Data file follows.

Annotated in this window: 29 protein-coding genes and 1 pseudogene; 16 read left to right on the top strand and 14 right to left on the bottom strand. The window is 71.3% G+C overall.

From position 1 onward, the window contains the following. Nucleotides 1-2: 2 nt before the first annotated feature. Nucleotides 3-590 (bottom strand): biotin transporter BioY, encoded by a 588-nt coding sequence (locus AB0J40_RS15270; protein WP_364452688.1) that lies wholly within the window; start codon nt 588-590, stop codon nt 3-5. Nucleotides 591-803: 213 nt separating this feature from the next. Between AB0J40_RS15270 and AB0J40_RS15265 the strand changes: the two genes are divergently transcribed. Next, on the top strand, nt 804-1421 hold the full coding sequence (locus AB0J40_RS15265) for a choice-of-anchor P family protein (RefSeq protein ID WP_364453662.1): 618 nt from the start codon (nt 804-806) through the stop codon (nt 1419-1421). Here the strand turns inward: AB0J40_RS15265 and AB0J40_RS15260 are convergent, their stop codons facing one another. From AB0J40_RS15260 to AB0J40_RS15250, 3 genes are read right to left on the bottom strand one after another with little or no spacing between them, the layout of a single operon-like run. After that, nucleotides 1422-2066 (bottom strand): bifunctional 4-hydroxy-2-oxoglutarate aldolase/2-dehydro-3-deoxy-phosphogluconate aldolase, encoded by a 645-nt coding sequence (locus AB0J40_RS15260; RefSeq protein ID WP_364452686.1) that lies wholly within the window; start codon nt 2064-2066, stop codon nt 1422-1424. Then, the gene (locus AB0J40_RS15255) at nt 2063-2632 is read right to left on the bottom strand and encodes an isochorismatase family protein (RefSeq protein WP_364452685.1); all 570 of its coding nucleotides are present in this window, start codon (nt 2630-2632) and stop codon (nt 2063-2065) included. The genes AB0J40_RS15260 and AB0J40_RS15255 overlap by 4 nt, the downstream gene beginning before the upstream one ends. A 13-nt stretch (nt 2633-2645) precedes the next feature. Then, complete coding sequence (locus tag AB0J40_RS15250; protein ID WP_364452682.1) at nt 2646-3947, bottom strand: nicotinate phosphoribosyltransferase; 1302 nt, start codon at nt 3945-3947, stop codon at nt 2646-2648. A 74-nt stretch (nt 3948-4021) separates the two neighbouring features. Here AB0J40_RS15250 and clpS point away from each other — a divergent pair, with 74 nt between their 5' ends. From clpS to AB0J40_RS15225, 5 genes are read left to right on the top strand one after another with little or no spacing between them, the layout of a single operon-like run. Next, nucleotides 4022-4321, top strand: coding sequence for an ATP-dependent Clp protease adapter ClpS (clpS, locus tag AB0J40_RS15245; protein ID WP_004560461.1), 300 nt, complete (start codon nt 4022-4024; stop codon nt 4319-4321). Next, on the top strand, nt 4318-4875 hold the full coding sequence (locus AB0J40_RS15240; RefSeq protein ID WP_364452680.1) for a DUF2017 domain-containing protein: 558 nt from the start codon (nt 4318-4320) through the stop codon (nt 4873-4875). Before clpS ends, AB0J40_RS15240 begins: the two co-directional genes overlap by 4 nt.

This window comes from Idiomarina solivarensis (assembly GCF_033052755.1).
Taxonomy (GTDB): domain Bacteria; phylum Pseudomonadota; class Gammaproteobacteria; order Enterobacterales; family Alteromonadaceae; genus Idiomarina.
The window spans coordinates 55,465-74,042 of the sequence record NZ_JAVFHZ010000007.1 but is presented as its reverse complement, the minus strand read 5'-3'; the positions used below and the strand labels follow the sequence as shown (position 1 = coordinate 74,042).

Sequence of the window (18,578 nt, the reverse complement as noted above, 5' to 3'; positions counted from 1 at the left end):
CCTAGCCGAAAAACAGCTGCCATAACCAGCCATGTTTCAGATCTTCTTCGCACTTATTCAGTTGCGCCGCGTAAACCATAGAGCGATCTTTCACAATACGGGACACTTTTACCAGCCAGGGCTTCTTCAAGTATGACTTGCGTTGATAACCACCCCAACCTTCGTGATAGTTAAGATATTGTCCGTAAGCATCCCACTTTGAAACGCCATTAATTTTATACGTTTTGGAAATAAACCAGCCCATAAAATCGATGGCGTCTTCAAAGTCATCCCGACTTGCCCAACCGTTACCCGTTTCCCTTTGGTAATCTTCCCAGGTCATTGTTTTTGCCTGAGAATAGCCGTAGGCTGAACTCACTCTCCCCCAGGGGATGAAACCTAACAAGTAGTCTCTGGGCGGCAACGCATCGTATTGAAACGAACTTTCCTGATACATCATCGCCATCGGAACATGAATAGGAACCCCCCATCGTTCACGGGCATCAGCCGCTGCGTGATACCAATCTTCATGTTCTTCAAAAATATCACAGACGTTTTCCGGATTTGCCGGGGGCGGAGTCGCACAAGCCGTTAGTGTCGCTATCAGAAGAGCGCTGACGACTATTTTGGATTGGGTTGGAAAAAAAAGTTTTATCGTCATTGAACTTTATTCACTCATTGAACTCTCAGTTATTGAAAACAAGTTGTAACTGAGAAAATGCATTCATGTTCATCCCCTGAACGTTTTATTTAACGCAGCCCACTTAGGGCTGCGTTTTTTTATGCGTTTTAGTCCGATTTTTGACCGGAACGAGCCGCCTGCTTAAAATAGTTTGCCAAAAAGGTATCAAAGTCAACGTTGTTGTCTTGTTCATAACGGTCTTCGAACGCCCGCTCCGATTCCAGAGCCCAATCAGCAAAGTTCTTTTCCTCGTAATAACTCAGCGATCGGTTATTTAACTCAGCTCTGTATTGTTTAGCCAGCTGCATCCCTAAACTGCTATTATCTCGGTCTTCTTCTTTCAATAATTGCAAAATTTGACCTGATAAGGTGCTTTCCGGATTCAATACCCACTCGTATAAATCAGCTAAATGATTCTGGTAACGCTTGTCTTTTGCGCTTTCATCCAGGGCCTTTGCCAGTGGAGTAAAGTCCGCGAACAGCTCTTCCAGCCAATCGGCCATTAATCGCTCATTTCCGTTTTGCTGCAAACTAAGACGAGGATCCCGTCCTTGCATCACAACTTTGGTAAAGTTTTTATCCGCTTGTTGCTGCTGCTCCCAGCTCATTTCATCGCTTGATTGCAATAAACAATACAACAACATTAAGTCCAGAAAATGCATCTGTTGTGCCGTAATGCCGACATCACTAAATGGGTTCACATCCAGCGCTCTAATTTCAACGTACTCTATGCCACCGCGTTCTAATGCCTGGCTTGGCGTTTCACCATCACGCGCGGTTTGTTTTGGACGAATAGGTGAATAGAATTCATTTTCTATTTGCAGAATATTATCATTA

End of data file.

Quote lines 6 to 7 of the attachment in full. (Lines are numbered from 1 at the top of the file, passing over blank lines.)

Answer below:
Sequence of the window (18,578 nt, the reverse complement as noted above, 5' to 3'; positions counted from 1 at the left end):
CCTAGCCGAAAAACAGCTGCCATAACCAGCCATGTTTCAGATCTTCTTCGCACTTATTCAGTTGCGCCGCGTAAACCATAGAGCGATCTTTCACAATACGGGACACTTTTACCAGCCAGGGCTTCTTCAAGTATGACTTGCGTTGATAACCACCCCAACCTTCGTGATAGTTAAGATATTGTCCGTAAGCATCCCACTTTGAAACGCCATTAATTTTATACGTTTTGGAAATAAACCAGCCCATAAAATCGATGGCGTCTTCAAAGTCATCCCGACTTGCCCAACCGTTACCCGTTTCCCTTTGGTAATCTTCCCAGGTCATTGTTTTTGCCTGAGAATAGCCGTAGGCTGAACTCACTCTCCCCCAGGGGATGAAACCTAACAAGTAGTCTCTGGGCGGCAACGCATCGTATTGAAACGAACTTTCCTGATACATCATCGCCATCGGAACATGAATAGGAACCCCCCATCGTTCACGGGCATCAGCCGCTGCGTGATACCAATCTTCATGTTCTTCAAAAATATCACAGACGTTTTCCGGATTTGCCGGGGGCGGAGTCGCACAAGCCGTTAGTGTCGCTATCAGAAGAGCGCTGACGACTATTTTGGATTGGGTTGGAAAAAAAAGTTTTATCGTCATTGAACTTTATTCACTCATTGAACTCTCAGTTATTGAAAACAAGTTGTAACTGAGAAAATGCATTCATGTTCATCCCCTGAACGTTTTATTTAACGCAGCCCACTTAGGGCTGCGTTTTTTTATGCGTTTTAGTCCGATTTTTGACCGGAACGAGCCGCCTGCTTAAAATAGTTTGCCAAAAAGGTATCAAAGTCAACGTTGTTGTCTTGTTCATAACGGTCTTCGAACGCCCGCTCCGATTCCAGAGCCCAATCAGCAAAGTTCTTTTCCTCGTAATAACTCAGCGATCGGTTATTTAACTCAGCTCTGTATTGTTTAGCCAGCTGCATCCCTAAACTGCTATTATCTCGGTCTTCTTCTTTCAATAATTGCAAAATTTGACCTGATAAGGTGCTTTCCGGATTCAATACCCACTCGTATAAATCAGCTAAATGATTCTGGTAACGCTTGTCTTTTGCGCTTTCATCCAGGGCCTTTGCCAGTGGAGTAAAGTCCGCGAACAGCTCTTCCAGCCAATCGGCCATTAATCGCTCATTTCCGTTTTGCTGCAAACTAAGACGAGGATCCCGTCCTTGCATCACAACTTTGGTAAAGTTTTTATCCGCTTGTTGCTGCTGCTCCCAGCTCATTTCATCGCTTGATTGCAATAAACAATACAACAACATTAAGTCCAGAAAATGCATCTGTTGTGCCGTAATGCCGACATCACTAAATGGGTTCACATCCAGCGCTCTAATTTCAACGTACTCTATGCCACCGCGTTCTAATGCCTGGCTTGGCGTTTCACCATCACGCGCGGTTTGTTTTGGACGAATAGGTGAATAGAATTCATTTTCTATTTGCAGAATATTATCATTA